Backwards Christian Soldiers: Religious Progressives Take on the Christian Far Right


Less than a week after religious conservatives held “Justice Sunday,” a nationally televised rally featuring Senate Majority Leader Bill Frist, more than 500 activists, academics, clergy, journalists and other concerned individuals gathered at CUNY Graduate Center for a conference co-sponsored by the New York Open Center called “Examining the Real Agenda of the Religious Far Right.”

On April 29 and 30, presenters offered insights into the rise of the Christian far right, explanations of its agenda and ideas on how to organize against it.

The current battle over federal court nominees, as Chip Berlet of Political Research Associates told The Indypendent, “will seem like mild-mannered, civil discourse” when a Supreme Court justice retires. The religious right, he said, “Started planning to take over the Republican Party 30 years ago. They’re ready. If they get to appoint Supreme Court justices, they can control the direction of a lot of policy for the next 20 years.”

Frederick Clarkson, an independent journalist, explained in his presentation that, during his 1991 undercover investigation of the Christian Coalition, he observed that the group had decided to become a “values-based electoral organization, working within the Republican Party, but not of the party.” They began “building for power,” working across election cycles, becoming organized about organizing and thinking long-term. “Nobody else does this,” he argued.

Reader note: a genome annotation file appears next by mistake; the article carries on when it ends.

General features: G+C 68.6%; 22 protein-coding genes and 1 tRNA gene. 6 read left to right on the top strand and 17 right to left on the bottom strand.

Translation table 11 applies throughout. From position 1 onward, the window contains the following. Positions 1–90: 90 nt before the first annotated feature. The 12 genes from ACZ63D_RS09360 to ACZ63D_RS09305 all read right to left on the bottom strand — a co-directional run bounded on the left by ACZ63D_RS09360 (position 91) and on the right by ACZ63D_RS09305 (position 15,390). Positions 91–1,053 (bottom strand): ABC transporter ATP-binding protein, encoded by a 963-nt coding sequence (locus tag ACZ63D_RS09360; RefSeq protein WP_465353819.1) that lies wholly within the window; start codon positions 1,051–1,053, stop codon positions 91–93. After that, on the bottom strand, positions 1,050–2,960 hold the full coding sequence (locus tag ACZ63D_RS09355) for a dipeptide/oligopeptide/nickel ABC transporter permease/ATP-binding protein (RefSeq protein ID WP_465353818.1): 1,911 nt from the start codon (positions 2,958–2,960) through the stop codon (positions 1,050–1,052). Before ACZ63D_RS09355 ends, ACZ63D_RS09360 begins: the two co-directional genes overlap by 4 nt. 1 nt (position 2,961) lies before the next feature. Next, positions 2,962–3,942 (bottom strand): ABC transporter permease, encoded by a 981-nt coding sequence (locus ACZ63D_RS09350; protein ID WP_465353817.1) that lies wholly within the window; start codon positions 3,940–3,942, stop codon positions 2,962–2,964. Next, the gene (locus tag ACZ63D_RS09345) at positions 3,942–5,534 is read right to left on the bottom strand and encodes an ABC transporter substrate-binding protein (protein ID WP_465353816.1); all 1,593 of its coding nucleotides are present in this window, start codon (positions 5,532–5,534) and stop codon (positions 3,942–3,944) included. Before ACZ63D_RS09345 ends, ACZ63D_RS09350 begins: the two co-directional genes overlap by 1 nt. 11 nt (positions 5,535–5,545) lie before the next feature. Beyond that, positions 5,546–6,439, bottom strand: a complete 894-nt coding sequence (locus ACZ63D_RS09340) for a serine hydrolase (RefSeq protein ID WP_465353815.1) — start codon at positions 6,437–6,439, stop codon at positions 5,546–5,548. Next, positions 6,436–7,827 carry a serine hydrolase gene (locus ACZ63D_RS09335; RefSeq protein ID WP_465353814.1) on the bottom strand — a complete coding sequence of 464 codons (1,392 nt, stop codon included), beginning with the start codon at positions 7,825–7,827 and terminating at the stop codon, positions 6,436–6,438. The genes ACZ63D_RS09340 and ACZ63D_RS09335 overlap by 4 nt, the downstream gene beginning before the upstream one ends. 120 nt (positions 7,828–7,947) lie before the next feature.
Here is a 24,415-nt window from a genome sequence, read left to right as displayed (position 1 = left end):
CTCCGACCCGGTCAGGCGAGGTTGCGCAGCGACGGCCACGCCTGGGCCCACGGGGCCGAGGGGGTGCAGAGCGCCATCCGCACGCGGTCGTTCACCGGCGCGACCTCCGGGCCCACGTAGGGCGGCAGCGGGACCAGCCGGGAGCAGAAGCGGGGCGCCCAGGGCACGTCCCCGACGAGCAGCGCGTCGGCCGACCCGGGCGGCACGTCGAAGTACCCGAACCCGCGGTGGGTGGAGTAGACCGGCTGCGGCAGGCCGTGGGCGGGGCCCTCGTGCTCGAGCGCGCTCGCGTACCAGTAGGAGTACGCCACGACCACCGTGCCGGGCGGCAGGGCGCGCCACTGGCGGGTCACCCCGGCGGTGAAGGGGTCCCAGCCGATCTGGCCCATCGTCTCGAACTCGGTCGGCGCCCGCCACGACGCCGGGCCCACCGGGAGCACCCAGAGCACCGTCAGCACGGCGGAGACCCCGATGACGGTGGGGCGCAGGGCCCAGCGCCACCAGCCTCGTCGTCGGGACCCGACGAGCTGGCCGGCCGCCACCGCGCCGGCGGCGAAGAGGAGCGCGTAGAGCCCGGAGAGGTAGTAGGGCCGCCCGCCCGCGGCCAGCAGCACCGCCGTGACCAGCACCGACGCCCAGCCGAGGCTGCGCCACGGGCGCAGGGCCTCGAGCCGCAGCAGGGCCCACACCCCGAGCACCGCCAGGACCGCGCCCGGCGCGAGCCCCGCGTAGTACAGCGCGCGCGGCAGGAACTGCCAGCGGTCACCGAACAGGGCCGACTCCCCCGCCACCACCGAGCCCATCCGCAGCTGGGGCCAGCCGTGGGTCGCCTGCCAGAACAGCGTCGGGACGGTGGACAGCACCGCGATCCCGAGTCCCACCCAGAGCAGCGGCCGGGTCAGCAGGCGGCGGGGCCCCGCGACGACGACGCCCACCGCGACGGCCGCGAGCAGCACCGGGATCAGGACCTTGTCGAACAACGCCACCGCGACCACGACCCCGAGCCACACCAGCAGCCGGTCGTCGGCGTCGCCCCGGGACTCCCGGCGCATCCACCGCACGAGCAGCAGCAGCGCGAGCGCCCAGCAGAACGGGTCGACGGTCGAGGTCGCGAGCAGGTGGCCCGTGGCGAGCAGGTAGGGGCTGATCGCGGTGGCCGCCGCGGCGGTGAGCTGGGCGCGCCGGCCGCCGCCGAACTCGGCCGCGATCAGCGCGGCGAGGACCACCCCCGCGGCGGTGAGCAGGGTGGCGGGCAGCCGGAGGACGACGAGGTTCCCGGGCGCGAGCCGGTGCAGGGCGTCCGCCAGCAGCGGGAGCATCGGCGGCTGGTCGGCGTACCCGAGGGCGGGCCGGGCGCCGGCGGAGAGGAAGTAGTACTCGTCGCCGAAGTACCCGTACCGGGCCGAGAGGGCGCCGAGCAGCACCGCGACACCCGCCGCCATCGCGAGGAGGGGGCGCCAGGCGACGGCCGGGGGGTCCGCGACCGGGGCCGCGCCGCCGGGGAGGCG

To combat these trends, Clarkson urged progressives to reclaim not only faith, but history and citizenship as well. Far right Christian leaders often claim that the United States was founded as a Christian nation and that liberals and their “activist” judges thwart the will of the founding fathers by allowing things like abortion and same-sex marriage. Not so, says Clarkson. When the framers of the Constitution gathered, they were faced with the challenge of creating a nation out of 13 Christian theocracies, each with its own denomination with other sects outlawed. To do so they made the radical decision to separate church and state. This outraged many religious leaders. “The Christian right didn’t like the Constitution when it was written,” said Clarkson, “and they don’t like it now.”

Though many conference speakers denounced the right’s claim to represent all people of faith, several identified the perceived disdain for religion on the part of much of the left as a significant obstacle in organizing against the right’s march toward dominion.

Berlet insisted on the importance of not labeling and lumping together all religious people. He chided the left for using meaningless, inflammatory terms like “religious political extremists,” noting that they alienated many religious people. However, he didn’t simply call upon the left to watch its language; in order to reach the religious people with relatively progressive social values, Berlet said, the secular left must think about what attracts people to religion and what they get from it. Progressives must also take the right’s demands and concerns seriously, he argued, and confront them head-on, directly challenging the morals of conservative policies on issues like health care and welfare, and their outcomes.